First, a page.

Doctor Who thing of the day: Why is DW suddenly so popular in the United States?

So popular is a relative thing, of course: Doctor Who still gets far few viewers in the U.S. than it does in the U.K., even though the U.S. has something like five times the population. But there’s no doubt that the show is far more popular now than it was back in the 80s and early 90s, when it aired in reruns on different schedules in different cities to tiny cult audiences on PBS. The minor frenzy the show stirred up when shooting in New York last week is just one indication that the fandom for the show has changed since the reboot.
Gwynn Compton at Whatculture! has a few ideas about the surge in the show’s U.S. popularity:

Doctor Who has been making something of a conscious attempt to cement itself a solid and vocal fan-base in the rebel colonies. From casting John Barrowman as Jack Harkness to the last Dalek in existence being stored underground in Utah. From New New York to the Daleks invading Manhattan (maybe the Daleks are the ones invading…). From the Doctor dying at Lake Silencio to the teaser we’ve seen of the Doctor in a western frontier town. They all point to one thing to me.

It’s Doctor Who saying to their US audience “We’re not just a British show”.

I’m not sure that makes much sense. Where a film or TV show is shot has little bearing on its attitude and tone. Certainly shooting a few episodes of Doctor Who in the U.S. doesn’t alter the fact one bit that it is hugely, fundamental British. (The classic series occasionally shot outside the U.K.: Paris, Amsterdam, and Lanzarote jump immediately to mind. That didn’t make the show French, Dutch, or Spanish.) And I suspect that the utter disaster that was Torchwood: Miracle Day demonstrates that no one wants an American Doctor Who. I think those Americans who have fallen in love with DW did so precisely because it is not American.

This makes a little more sense:

[G]iven that the BBC can’t make money off advertising revenue in the UK, this push to convert the sizable science fiction audience of the US into Doctor Who fans who are willing to pay money for episodes [on iTunes and Amazon Instant Video], is pure business genius.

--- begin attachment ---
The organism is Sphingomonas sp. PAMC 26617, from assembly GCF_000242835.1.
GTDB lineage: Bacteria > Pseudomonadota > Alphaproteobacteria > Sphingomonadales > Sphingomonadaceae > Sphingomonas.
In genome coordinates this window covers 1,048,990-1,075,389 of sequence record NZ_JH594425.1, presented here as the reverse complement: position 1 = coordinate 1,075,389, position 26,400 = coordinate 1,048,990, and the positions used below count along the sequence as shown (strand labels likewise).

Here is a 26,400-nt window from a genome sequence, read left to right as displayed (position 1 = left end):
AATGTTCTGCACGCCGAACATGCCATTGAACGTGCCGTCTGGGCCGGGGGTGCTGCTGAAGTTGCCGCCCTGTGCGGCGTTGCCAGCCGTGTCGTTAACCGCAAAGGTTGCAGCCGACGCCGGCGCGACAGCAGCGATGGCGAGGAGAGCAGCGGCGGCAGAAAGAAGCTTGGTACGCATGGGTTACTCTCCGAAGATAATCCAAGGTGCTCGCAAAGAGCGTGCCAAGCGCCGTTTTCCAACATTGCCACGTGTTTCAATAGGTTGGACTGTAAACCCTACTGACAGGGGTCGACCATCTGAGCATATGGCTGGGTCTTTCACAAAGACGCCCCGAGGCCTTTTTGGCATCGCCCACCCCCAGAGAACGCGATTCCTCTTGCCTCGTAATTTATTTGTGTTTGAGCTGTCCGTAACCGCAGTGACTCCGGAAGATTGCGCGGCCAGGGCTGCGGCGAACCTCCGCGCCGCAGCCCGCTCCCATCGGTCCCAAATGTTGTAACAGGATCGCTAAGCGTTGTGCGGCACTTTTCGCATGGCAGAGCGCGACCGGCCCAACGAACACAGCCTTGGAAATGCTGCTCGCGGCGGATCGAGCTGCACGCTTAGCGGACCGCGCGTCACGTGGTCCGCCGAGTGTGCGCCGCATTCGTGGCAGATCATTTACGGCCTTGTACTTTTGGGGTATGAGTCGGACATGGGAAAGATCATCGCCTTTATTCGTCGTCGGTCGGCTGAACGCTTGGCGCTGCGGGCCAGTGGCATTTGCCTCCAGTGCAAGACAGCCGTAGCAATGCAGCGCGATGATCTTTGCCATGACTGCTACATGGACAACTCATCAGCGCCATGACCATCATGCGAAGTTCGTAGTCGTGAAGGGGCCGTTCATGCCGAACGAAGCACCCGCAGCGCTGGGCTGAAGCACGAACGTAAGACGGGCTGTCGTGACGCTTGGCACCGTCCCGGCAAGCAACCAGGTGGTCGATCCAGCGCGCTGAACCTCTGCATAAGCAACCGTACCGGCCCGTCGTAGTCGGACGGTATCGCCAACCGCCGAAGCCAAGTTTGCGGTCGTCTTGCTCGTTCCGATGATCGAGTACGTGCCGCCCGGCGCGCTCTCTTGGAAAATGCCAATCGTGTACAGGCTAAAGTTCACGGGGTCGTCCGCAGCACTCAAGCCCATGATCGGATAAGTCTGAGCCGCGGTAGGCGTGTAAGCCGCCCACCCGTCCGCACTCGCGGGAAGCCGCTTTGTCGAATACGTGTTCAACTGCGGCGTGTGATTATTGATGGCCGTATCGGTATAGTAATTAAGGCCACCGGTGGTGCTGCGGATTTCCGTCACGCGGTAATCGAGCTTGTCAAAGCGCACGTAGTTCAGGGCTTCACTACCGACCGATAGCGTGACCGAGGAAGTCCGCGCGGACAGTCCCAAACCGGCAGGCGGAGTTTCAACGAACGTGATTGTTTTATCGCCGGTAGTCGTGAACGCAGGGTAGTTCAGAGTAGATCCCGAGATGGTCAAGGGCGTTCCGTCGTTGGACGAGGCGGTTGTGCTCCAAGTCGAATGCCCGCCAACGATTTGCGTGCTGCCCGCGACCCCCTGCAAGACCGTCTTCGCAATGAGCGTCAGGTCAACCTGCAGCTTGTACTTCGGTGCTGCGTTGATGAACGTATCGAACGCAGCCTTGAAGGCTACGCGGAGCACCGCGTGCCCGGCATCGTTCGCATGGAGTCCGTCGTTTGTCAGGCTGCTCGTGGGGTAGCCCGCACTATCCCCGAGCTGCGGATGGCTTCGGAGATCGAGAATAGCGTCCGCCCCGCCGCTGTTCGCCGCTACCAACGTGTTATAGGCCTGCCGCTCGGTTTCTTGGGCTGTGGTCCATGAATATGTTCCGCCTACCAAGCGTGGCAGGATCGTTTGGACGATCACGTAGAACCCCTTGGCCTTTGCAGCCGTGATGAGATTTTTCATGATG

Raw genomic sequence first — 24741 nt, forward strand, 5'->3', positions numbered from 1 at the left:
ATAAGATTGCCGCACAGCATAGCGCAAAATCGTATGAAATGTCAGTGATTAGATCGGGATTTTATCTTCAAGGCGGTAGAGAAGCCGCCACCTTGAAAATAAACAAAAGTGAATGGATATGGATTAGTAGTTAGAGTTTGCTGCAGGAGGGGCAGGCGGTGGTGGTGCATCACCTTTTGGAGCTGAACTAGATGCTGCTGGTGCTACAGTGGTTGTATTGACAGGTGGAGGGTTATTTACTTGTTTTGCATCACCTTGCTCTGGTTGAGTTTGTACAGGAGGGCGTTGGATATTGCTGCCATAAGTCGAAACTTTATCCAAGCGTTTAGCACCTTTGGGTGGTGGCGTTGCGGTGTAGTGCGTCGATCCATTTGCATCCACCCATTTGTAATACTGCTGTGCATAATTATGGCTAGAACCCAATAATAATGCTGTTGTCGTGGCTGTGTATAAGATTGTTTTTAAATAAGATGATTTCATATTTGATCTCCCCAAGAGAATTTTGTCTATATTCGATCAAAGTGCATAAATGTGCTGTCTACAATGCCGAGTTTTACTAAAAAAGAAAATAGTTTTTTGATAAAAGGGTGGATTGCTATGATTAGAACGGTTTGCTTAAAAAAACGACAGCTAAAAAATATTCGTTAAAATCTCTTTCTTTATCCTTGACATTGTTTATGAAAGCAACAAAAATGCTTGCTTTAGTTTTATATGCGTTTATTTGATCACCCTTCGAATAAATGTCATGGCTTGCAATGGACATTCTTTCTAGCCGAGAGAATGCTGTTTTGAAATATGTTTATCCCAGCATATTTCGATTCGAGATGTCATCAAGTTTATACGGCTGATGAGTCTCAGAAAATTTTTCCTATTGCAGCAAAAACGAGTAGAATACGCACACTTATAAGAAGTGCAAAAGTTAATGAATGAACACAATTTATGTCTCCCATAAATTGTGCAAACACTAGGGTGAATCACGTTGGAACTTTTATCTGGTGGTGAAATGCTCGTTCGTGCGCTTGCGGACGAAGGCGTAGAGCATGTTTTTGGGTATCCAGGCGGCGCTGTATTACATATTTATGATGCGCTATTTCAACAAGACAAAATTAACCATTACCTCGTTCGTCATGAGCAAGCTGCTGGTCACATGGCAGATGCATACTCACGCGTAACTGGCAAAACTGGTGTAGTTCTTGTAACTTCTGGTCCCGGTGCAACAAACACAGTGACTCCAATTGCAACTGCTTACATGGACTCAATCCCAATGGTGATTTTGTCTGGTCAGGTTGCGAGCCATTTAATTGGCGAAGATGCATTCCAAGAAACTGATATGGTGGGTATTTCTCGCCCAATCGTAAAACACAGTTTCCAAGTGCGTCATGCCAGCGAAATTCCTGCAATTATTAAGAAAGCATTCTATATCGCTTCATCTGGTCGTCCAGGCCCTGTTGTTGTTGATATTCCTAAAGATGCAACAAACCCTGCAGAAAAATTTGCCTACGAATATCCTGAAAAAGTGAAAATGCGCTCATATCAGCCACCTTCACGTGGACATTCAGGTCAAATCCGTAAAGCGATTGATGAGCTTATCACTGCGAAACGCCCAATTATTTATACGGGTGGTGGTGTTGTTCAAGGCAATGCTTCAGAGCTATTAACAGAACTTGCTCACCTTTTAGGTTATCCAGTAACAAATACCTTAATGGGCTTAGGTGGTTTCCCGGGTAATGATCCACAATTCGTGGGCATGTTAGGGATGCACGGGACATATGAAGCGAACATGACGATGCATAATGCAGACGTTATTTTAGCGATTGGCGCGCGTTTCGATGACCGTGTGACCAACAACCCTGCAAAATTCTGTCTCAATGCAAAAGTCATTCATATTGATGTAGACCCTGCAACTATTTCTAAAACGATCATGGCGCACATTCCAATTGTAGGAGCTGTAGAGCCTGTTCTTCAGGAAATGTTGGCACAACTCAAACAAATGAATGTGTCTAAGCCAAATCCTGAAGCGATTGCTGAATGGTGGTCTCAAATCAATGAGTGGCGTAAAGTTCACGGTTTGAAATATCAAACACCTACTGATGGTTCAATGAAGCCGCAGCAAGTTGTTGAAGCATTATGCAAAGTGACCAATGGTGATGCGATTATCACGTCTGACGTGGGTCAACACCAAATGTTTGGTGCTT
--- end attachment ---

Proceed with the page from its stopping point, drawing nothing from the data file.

That’s certainly true, but no amount of promotion and marketing — which is clearly directed and concerted in a way that it wasn’t in the past — can make anyone become a fan of anything. It might make folks tune in for a taste, but they’re not sticking around because BBC America has ads for Doctor Who on the sides of buses in New York. And the fact remains that when the show rebooted, there was no promotion of it in the U.S. It didn’t even air in the U.S. till a full year later.

So something else is going on. Is it the Internet making it easier for existing fans to share their passion, and hence grow the fandom? Or is there something inherent in the new Doctor Who that is suddenly appealing to more Americans? What do you think?

(If you stumble across a cool Doctor Who thing, feel free to email me with a link.)

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The doctor
The doctor
Sat, Sep 29, 2012 3:43pm

 Doctor Who has always beem great, but now it has better actors, better writers and better affects which appeal to American audiences, plus for whatever reason; British TV in the 21st Century has suddently seen a boom in which the whole world seems to suddenly love British shows, and Doctor Who (of course) has been swept up in that.

Sat, Sep 29, 2012 3:49pm

I live in New Zealand, like the UK Doctor Who has been popular here for decades, but nothing compares to the current popularity of the reboot…I cant explain it but I dont care, New Zealand loves Doctor Who!!!

Thu, Jan 03, 2013 2:31pm

Well, everything that comes in my mind is “I like your shoe laces.”

Hmm... Complex.
Hmm... Complex.
Sun, Jan 12, 2014 12:33pm

Hmm… why America is becoming fond of the Doctor… well that IS a hard question. The over all concept of the show is simply brilliant. Its really hard to put one’s finger on what makes this show totally worth the view. Its not just one thing after all. I can’t explain it really.
I know the show is British, but it FEELS American. The Doctor just wants to help people. I hope everyone at their base feels the same. But America… has a complex. Jeez, I can’t walk five feet without meeting someone who wants to help in America. I also can’t walk five feet without meeting someone who seems like they couldn’t care less and then some of them surprise me.
I think that’s one aspect of the show that’s really liked. The Doctor is always helping. He can’t resist. I love that. I know a lot of Americans do. The Doctor is also someone that embodies what a lot of people want to be, and I’d be hard pressed to find a human who’s against a good adventure! Lol. ^o^

reply to  Hmm... Complex.
Sun, Jan 12, 2014 12:49pm

I know the show is British, but it FEELS American.

That may well be why people in the UK have got so bored with it so suddenly. We have plenty of generic American shows already, plenty of shows where the big strong white men solve every problem and treat everyone else like disposable property.
Doctor Who can be so much more than that.

Dr. Rocketscience
Dr. Rocketscience
reply to  RogerBW
Sun, Jan 12, 2014 4:18pm

People in the UK have an odd way of expressing their boredom.